CarPlay enables iPhone owners to use their iPhones in a very familiar setting without actually having to drive distracted. Siri integrates with the car's infotainment system to make the use of your iPhone virtually hands-free. From calls to texts and even maps, a plethora of supported applications can be pushed from the user's handset to the infotainment screen. At the Detroit Auto Show, Don Smith, BMW North America's technology product manager reportedly told The Verge that CarPlay is going to be an ongoing subscription.
Though many manufacturers, even those of semi trucks, currently offer CarPlay as either a standard feature or optional upgrade, BMW is reportedly changing the game with America's most-wanted new car feature. The automaker is shifting from a one-time payment of $300 to enable CarPlay, to a new subscription-based service which will allow users to choose whether or not CarPlay is right for them. Smith told The Verge that this change was to make it more affordable for those who switch from iOS to Android mid-ownership, however many users across the internet see this more of a cash grab than innovation.
"For model year 2019, Apple CarPlay Compatibility will be included with Navigation (standard or optional depending on the vehicle) as a one year trial," a BMW spokeswoman told The Drive, "After one year, customers can purchase it from the ConnectedDrive Store within the My BMW ConnectedDrive portal or simply from within his or her BMW for $80 per year. This can be done without a visit to a BMW dealership as it is OTA. Customers have the ability to opt out at any point in time."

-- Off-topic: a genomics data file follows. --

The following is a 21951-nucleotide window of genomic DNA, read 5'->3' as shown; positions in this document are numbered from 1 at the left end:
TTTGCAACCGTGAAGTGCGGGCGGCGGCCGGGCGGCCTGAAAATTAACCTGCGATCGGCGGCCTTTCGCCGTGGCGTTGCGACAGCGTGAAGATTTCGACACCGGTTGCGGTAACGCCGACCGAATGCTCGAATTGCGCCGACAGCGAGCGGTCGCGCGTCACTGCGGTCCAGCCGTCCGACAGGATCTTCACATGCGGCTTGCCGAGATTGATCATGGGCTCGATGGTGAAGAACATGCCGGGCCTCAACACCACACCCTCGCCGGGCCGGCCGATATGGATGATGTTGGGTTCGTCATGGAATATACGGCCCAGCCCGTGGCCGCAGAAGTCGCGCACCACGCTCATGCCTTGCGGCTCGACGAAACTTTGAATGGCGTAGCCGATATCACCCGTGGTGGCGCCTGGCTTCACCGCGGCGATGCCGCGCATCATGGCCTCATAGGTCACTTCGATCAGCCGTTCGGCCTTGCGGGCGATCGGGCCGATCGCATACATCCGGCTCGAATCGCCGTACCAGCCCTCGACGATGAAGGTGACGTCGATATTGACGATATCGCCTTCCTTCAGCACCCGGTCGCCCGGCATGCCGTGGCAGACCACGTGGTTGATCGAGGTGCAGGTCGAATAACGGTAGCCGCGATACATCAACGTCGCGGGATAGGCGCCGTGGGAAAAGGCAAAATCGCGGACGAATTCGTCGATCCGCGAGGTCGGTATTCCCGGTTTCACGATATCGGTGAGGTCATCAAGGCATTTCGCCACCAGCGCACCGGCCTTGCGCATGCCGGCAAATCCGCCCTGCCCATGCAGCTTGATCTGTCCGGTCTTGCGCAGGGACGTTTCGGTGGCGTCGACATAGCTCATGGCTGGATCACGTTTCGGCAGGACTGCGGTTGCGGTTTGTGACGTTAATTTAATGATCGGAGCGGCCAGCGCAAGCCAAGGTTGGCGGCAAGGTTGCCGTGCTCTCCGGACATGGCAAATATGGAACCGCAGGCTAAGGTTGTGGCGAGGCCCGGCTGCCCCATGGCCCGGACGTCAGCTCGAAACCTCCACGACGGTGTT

But the move itself doesn't scream premium to many. This kind of model embroiders the "premium" feel of the brand, that is, many small features make the owners feel nickel-and-dimed in order to appear to be more expensive and in-tune with the luxury appeal of the vehicle; I would know, I'm both an Apple user and BMW driver. BMW will graciously allow owners to have a taste of feature, enabling CarPlay for the first year at no cost, however, each additional year will be charged an annual fee. Manufacturers like Kia will even begin offering CarPlay as a standard feature in some of its vehicles, questioning the motive for the change in pace.
In a world of ever-changing car buying models, it becomes easy to see how this type of move will benefit manufacturers. BMW, for example, might lease a vehicle for four years, recouping $240 in subscription fees (remember, the first year is free) instead of the one-time $300 purchase of CarPlay. The vehicle comes back from its lease and is sold to the new owner for a five year period. This new owner then pays $80 each year of their ownership, bringing the total income for the subscription service to $720 over nine years, a 240% increase over the static cost for the first owner.
BMW also noted that it would be adding Amazon Alexa and Google Assistant to new BMW vehicles later this year, however it doesn't appear that the manufacturer will be charging to enable these services. It's interesting to see an entertainment feature like CarPlay being a subscription, although charging to enable creature comforts (such as the ability to unlock doors, turn off headlights, and potentially remotely start a vehicle) seem to be more up the luxury alley.